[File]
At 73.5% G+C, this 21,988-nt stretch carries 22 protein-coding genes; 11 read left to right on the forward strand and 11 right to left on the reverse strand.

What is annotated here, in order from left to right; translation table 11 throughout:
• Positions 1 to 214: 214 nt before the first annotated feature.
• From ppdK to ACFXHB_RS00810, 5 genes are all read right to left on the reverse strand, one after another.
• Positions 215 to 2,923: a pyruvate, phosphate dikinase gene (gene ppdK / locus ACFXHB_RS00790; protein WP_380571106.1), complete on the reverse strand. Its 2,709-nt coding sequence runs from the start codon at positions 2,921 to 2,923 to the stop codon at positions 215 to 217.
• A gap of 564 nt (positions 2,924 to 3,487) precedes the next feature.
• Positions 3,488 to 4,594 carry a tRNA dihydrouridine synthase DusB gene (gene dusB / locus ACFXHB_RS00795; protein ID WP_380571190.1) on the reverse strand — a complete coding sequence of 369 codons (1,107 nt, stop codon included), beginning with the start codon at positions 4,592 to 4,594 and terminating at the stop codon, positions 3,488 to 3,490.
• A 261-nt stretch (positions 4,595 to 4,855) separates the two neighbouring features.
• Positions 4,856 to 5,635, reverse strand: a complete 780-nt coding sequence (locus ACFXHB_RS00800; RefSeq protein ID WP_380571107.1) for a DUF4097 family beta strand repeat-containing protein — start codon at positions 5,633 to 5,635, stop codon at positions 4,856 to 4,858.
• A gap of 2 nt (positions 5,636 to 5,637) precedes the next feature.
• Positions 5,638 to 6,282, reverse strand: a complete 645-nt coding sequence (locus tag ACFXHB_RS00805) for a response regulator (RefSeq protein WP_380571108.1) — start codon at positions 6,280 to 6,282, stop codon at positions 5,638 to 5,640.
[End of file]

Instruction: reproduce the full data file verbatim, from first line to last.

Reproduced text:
At 73.5% G+C, this 21,988-nt stretch carries 22 protein-coding genes; 11 read left to right on the forward strand and 11 right to left on the reverse strand.

What is annotated here, in order from left to right; translation table 11 throughout:
• Positions 1 to 214: 214 nt before the first annotated feature.
• From ppdK to ACFXHB_RS00810, 5 genes are all read right to left on the reverse strand, one after another.
• Positions 215 to 2,923: a pyruvate, phosphate dikinase gene (gene ppdK / locus ACFXHB_RS00790; protein WP_380571106.1), complete on the reverse strand. Its 2,709-nt coding sequence runs from the start codon at positions 2,921 to 2,923 to the stop codon at positions 215 to 217.
• A gap of 564 nt (positions 2,924 to 3,487) precedes the next feature.
• Positions 3,488 to 4,594 carry a tRNA dihydrouridine synthase DusB gene (gene dusB / locus ACFXHB_RS00795; protein ID WP_380571190.1) on the reverse strand — a complete coding sequence of 369 codons (1,107 nt, stop codon included), beginning with the start codon at positions 4,592 to 4,594 and terminating at the stop codon, positions 3,488 to 3,490.
• A 261-nt stretch (positions 4,595 to 4,855) separates the two neighbouring features.
• Positions 4,856 to 5,635, reverse strand: a complete 780-nt coding sequence (locus ACFXHB_RS00800; RefSeq protein ID WP_380571107.1) for a DUF4097 family beta strand repeat-containing protein — start codon at positions 5,633 to 5,635, stop codon at positions 4,856 to 4,858.
• A gap of 2 nt (positions 5,636 to 5,637) precedes the next feature.
• Positions 5,638 to 6,282, reverse strand: a complete 645-nt coding sequence (locus tag ACFXHB_RS00805) for a response regulator (RefSeq protein WP_380571108.1) — start codon at positions 6,280 to 6,282, stop codon at positions 5,638 to 5,640.